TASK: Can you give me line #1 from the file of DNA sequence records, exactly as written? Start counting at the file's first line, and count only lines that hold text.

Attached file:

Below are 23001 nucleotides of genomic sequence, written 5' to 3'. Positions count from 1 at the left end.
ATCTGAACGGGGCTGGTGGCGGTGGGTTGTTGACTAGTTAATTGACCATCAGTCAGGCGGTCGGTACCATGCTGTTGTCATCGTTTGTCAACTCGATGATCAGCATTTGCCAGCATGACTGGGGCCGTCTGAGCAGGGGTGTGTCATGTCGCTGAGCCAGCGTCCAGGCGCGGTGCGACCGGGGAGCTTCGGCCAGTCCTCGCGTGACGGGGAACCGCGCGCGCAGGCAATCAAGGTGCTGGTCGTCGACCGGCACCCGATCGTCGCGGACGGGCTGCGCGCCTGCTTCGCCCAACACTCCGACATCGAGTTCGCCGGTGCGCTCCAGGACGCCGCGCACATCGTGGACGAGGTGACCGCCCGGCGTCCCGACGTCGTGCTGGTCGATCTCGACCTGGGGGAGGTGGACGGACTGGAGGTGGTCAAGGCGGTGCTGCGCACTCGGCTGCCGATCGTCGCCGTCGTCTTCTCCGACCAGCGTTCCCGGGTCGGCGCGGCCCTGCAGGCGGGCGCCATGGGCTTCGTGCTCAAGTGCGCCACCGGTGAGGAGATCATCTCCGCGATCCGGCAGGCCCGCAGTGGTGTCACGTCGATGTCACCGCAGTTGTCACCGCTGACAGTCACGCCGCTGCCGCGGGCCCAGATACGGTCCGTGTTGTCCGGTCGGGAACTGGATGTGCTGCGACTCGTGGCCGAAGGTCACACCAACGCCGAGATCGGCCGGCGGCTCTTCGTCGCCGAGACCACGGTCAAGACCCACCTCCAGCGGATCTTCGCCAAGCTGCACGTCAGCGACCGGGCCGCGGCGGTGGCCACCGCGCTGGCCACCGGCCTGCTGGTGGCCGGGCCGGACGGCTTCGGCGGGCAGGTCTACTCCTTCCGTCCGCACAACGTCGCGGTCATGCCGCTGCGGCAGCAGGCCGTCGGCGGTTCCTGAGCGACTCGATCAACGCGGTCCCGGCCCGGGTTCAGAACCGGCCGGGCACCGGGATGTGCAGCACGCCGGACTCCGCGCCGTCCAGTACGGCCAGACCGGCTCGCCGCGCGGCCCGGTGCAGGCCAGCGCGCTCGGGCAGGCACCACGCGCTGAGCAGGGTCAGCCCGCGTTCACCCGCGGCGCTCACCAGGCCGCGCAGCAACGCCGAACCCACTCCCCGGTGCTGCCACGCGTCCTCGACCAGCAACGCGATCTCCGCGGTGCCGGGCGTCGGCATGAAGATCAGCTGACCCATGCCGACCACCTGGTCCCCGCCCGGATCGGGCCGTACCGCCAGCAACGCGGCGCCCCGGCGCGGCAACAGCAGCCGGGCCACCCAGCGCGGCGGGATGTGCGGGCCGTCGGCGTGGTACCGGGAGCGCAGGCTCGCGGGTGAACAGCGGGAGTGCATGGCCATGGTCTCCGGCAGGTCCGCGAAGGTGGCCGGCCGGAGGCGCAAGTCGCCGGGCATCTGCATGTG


Below are 23001 nucleotides of genomic sequence, written 5' to 3'. Positions count from 1 at the left end.